Friday, February 29, 2008

Bachelor Cooking.

February 29 ...

I don’t need to tell you that today is Leap Year Day – a once in four years opportunity for a girl to do the marriage proposing. Society is much more relaxed about such things nowadays however, and most girls would not wait four years to take the initiative – and I doubt that many confirmed bachelors today are having sick days and locking themselves safely indoors, in fear of the office harridan giving them a lustful look. There are no firm food traditions for the day, which is a little sad, but I cannot let this once in four years opportunity go by without finding some food connection.

Most modern girls thinking of making a man permanent in their lives would consider the question “Can he cook?” before popping the question. Not so long ago the only men who cooked were professional chefs – it was very rare for an mere man to take up kitchen implements and those who did were viewed with some suspicion. Nevertheless, occasionally it must have been an absolute necessity, and there was such a thing as a Bachelor’s Oven to assist. This was a sort of enclosed, portable mini-oven - ‘ a most useful utensil in the kitchen for baking small puddings or potatoes’. There are a lot of recipes for Bachelor’s Puddings in old cookbooks, so presumably these were considered essential in the life of a single man, and the thing for which he needed specific instruction.

Today I give you a couple of recipes for Bachelor’s Pudding – and a third recipe, which is cooked in a Bachelor’s oven, so is allowed into the theme today, and which I could not resist because of the suggested final decoration.

Bachelor’s Pudding. (1)
Half a pound of bread, 1 ½ cups of flour, 1 cup of currants, ½ cup of butter or dripping, mix with 1 ½ cups of milk, 1 teaspoonful of carbonate of soda, some lemon juice, a little ground ginger, and one wineglassful of brandy. Boil for two hours. [This meant, boil in a pudding bowl or cloth]

[An African Colonial Cookery Book. 1890]

Bachelor’s Pudding. (2)
Break, or grate, ripe bread into new milk, and permit it to get soft before adding a good portion of boiled rice, some eggs, butter, and other condiments the taste may dictate, and sweeten with molasses.
[An American Agricultural Journal, 1844]

Delicious Fruit Pudding.
Mix two and a half pounds of red currants and raspberries with one and a quarter pound of raw sugar, then fill a pudding-dish with sliced bread (without crust), and layers of the fruit alternately, leaving a thick layer of the fruit at the top. Bake it in the bachelor's oven for nearly an hour before it is served, and serve it in the same dish, which may be improved in appearance by a knitted cover tied over the edges.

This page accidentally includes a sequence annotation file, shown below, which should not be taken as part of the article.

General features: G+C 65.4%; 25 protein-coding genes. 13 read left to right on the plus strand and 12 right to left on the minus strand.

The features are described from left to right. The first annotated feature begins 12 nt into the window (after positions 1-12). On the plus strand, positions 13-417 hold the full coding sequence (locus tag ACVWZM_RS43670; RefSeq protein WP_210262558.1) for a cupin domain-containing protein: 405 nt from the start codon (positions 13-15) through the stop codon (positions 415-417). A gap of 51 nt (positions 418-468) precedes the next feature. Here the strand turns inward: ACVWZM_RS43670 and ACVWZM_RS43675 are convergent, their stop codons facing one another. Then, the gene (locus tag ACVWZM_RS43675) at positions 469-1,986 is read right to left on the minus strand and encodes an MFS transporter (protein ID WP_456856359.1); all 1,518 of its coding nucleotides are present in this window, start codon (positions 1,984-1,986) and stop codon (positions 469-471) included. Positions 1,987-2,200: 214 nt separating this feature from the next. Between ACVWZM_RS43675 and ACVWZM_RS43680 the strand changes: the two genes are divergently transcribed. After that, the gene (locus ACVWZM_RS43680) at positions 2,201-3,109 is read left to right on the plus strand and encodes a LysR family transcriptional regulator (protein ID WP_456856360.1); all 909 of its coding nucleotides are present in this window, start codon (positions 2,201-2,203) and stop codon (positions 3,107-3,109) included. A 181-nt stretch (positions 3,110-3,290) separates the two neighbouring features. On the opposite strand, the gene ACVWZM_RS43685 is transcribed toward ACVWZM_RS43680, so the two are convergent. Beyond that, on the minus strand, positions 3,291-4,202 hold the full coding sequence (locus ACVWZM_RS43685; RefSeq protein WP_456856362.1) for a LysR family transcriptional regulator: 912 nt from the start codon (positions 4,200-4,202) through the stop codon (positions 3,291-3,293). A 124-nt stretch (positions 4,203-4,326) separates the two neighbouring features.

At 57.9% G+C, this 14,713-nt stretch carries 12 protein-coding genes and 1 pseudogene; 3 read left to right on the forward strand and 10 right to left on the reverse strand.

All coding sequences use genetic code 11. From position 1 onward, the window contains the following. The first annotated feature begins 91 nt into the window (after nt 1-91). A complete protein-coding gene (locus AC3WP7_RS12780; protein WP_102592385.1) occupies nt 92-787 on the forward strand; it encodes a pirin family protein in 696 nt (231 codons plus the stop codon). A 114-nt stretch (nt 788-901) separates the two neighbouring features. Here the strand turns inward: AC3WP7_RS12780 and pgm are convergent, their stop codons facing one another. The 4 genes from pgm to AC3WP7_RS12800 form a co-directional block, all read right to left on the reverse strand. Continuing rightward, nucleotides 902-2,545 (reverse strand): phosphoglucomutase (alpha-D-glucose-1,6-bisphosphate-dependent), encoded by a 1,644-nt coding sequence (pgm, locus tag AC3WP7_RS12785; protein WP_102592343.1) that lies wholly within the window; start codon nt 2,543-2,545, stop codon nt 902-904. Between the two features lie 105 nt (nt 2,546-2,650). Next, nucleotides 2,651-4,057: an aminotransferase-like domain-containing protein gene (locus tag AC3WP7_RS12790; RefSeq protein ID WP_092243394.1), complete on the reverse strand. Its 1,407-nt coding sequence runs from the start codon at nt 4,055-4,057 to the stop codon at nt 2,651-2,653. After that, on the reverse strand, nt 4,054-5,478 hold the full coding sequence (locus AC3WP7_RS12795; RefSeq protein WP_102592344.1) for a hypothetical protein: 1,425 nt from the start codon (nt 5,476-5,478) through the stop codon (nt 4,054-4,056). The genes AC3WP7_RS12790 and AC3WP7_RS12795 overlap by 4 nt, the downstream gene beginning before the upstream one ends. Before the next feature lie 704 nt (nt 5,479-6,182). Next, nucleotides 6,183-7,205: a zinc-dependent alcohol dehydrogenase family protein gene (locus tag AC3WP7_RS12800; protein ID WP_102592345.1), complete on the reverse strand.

[The English cookery book, receipts collected by a committee of ladies, 1859]

Still vaguely attached to today’s theme, we have had in the past a Busy Bachelor’s Marble Cake, Old Maid Pie, and a sixteenth century recipe for ‘A Tart to provoke courage in a man or a woman’ (‘courage’, in this case, being an old word for lust.)

Have Fun.

Monday’s Story …

Nutmeg Dreaming.

Quotation for the Day …

An American Monkey after getting drunk on Brandy would never touch it again, and thus is much wiser than most men. Charles Darwin.


Lidian said...

Your post reminded me of a cookbook I have by a man who called himself "the Mystery Chef' because he feared that it would embarrass his mother, if people knew that her son was a chef! (This would have been in the 1940s).

The Old Foodie said...

hello lidian - I hope you give us something from that book soon on your blog - sounds like it is fun.

T.W. Barritt at Culinary Types said...

I can cook (and bake) and received no marriage proposals today. Shall we talk again in 2012?

The Old Foodie said...

That is very sad, t.w. We will make sure we allow more lead-time in 2012 (unless you become "taken" between now and then). You must draw up a list of specifications, so that we can start advertising you well in advance (we will emphasise your baking skills of course).

Anonymous said...

I am reminded of how fortunate I was to have a father who loved to cook -- and he was born in 1922 and was in North Africa during WW II, so it's not because he's part of the batch of new men or because he wasn't tough. Of course, on the flip side of that, it never crossed his mind that there was anything I couldn't do because I was a girl.

The other thing that struck me is, other than being cooked and layered, how similar the Fruit Pudding is to English Summer Pudding, which is a lot of currants and raspberries, a bit of sugar, and bread -- though weighted, chilled, and then unmolded for serving. No little knit cap.